Mr Reading —We have lines of business, and our key lines of business are farming practices, varieties, new grain products, communication and capacity building. Across that in the matrix we have our enabling functions which are corporate strategy and program support, and the admin functions, IT, HR et cetera.

Senator NASH —What would you see as your greatest challenges over the next 12 months? You are smiling, Mr Perrett.

Mr Perrett —There are always challenges and ways to—

Senator NASH —I mean that quite seriously. It is one thing to discuss where organisations such as yours are going well, but it is also very useful for the committee to understand what you see as challenges and what can be done to, I guess, meet those challenges.

Mr Perrett —Over the last 18 months or two years or more our managing director has been working very closely with the PISC agencies to put together a national R&D plan for the grains industry. That plan has been accepted by the PISC agencies and that is very pleasing to see. But it cannot be just an accepted plan; a lot of work will be needed over the next 12 months, two years, to continue to drive that, to implement that plan, to make sure we get the benefits that can flow from that. That is one of the major challenges for the GRDC—to work with the other agencies and make sure that that plan does deliver the benefits that would appear to accrue from the initial plan. That is one of the areas we will be working on.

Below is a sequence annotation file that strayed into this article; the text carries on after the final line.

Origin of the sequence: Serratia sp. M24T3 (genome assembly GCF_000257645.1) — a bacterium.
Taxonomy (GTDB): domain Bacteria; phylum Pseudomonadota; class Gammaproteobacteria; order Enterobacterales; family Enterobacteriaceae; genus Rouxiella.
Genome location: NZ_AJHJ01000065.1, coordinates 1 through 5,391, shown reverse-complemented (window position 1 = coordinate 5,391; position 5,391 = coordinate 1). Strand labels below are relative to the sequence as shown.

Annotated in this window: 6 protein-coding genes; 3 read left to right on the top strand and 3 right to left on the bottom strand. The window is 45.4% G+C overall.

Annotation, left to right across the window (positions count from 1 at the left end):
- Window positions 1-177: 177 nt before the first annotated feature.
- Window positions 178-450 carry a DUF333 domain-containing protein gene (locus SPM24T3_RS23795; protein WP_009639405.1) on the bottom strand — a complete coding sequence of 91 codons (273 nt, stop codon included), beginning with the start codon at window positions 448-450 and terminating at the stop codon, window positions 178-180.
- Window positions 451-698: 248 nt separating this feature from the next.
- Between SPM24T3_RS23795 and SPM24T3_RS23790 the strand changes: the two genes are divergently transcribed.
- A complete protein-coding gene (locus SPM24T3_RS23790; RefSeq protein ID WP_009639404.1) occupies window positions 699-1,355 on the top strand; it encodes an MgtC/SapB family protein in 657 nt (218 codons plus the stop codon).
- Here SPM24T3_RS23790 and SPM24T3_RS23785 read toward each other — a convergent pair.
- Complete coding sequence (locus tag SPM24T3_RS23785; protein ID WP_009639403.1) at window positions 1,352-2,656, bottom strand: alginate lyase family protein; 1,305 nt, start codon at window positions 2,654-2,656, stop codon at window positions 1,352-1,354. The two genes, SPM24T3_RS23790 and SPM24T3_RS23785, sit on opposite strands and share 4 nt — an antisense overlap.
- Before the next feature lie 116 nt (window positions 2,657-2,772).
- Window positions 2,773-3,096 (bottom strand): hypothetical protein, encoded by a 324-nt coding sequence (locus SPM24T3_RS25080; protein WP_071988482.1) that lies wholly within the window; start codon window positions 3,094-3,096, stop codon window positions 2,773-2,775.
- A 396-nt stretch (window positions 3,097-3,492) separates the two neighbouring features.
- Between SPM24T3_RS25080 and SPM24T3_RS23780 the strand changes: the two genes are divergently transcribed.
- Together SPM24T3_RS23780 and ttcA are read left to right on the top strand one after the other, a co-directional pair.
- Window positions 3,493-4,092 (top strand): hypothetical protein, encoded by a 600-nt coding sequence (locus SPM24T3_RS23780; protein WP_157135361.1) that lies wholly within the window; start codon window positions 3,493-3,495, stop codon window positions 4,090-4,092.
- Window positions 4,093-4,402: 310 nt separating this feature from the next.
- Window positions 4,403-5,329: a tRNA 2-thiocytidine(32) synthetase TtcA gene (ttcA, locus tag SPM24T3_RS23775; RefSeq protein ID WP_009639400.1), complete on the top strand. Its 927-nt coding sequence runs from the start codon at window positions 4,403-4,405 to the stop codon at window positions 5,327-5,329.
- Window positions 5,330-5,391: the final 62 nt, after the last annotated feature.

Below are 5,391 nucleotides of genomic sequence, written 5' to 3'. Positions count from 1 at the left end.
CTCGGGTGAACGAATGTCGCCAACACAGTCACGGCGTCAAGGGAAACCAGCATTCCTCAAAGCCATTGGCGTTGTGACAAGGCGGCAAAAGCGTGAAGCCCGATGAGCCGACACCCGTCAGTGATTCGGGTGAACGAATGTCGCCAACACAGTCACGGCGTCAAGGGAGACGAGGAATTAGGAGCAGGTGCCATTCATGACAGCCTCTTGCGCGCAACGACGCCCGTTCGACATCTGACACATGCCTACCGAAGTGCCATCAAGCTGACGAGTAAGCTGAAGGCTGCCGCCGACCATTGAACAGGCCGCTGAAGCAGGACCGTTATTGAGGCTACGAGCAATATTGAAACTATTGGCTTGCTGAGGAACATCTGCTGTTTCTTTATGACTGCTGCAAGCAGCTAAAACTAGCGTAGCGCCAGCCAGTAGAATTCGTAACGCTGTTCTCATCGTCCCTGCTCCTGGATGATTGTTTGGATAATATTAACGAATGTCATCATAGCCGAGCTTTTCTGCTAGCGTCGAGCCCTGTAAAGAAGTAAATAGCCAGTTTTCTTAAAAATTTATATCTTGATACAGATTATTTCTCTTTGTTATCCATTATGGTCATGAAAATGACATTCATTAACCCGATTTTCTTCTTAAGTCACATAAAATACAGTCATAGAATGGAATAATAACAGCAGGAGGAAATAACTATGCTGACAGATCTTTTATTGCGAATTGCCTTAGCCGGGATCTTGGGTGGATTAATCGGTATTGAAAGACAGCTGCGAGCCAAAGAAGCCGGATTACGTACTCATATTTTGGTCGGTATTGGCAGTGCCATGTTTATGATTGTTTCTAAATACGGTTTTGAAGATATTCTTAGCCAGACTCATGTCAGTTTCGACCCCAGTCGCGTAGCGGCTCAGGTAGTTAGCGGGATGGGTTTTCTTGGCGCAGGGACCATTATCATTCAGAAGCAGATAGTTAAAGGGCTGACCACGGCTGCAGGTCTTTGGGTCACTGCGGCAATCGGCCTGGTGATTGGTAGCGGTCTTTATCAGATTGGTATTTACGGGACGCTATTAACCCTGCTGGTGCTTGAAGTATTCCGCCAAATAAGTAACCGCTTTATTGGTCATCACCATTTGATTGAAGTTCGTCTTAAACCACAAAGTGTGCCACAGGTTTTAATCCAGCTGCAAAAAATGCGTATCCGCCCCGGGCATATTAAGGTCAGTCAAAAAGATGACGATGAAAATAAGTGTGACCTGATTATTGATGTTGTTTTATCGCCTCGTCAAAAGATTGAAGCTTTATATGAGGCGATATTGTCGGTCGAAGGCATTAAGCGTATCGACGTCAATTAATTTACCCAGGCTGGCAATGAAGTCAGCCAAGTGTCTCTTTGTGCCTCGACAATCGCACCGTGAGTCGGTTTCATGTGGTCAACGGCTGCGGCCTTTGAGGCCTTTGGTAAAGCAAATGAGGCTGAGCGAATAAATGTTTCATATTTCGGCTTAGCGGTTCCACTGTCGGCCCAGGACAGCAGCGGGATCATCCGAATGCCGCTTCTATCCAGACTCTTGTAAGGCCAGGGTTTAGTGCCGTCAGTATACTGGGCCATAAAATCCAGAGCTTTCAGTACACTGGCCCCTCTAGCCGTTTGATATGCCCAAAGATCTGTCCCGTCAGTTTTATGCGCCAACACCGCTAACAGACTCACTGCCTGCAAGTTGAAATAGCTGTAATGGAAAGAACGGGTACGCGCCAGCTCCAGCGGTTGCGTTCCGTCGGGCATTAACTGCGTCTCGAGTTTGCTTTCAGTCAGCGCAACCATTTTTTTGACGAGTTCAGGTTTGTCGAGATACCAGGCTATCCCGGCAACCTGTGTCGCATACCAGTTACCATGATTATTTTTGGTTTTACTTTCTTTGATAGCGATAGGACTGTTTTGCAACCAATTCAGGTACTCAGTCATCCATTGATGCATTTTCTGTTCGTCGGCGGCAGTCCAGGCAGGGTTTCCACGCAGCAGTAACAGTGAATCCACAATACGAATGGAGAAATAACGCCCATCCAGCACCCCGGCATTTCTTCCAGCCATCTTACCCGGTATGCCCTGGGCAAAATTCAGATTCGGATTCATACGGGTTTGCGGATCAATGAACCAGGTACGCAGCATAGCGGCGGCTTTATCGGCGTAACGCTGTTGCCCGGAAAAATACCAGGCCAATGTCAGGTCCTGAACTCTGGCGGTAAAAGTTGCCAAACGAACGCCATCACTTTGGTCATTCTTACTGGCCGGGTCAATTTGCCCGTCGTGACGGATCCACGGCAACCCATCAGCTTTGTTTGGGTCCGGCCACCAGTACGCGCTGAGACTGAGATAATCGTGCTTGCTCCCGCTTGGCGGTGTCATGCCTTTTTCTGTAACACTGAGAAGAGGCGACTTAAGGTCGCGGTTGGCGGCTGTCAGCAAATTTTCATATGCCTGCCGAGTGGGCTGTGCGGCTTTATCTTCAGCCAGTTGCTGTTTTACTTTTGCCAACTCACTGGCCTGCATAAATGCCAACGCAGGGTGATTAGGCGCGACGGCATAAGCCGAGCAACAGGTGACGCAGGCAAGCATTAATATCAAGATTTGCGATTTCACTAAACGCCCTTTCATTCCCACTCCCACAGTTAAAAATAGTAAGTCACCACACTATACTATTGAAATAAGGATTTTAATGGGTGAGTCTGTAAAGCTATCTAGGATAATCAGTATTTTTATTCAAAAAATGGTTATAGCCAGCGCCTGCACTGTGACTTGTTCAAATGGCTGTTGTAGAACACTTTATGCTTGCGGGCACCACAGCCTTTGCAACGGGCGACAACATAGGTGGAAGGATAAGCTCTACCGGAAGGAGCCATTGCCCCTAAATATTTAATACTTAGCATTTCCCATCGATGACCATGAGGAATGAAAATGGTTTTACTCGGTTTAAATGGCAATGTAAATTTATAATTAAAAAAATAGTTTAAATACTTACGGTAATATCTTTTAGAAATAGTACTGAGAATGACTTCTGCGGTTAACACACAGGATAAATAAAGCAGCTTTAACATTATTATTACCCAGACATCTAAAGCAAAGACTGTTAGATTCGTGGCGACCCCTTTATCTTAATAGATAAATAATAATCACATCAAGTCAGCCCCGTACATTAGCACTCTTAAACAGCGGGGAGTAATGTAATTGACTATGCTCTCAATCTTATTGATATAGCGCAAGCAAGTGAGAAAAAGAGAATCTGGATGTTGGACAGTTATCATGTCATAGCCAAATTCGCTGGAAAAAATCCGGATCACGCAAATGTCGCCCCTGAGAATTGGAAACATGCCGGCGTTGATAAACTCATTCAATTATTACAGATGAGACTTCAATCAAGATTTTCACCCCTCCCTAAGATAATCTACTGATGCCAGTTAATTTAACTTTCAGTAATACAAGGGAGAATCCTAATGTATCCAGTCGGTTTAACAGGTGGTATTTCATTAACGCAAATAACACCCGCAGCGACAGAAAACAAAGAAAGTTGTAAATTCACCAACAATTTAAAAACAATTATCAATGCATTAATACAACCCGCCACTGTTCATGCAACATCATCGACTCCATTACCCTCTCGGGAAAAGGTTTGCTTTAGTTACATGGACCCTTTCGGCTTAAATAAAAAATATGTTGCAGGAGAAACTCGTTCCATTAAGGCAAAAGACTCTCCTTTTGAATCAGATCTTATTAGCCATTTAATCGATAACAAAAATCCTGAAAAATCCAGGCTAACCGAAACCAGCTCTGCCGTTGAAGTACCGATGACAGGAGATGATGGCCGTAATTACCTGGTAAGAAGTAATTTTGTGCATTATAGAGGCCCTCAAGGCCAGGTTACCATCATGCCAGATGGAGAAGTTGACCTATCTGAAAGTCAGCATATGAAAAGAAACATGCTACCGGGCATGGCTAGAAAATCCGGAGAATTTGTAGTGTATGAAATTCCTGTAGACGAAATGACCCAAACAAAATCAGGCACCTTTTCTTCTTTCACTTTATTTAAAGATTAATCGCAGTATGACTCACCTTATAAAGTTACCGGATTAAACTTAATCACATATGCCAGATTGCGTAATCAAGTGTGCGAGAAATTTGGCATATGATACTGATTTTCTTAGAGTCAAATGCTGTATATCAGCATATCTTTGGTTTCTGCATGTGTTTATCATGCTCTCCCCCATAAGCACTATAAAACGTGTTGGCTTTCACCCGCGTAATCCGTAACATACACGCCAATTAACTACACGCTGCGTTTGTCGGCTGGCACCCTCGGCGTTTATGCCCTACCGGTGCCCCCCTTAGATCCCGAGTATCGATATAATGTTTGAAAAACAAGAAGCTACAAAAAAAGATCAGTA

Mr Reading —On that one, I think we have all put a lot of work into that. I think it can really set RD&E in this country off on some very exciting collaboration and cooperation together, and it is really about whether we have got the guts to do it. Another related issue is that obviously we have done a lot of work with ABARE on understanding why productivity has been declining—and that is a critical one.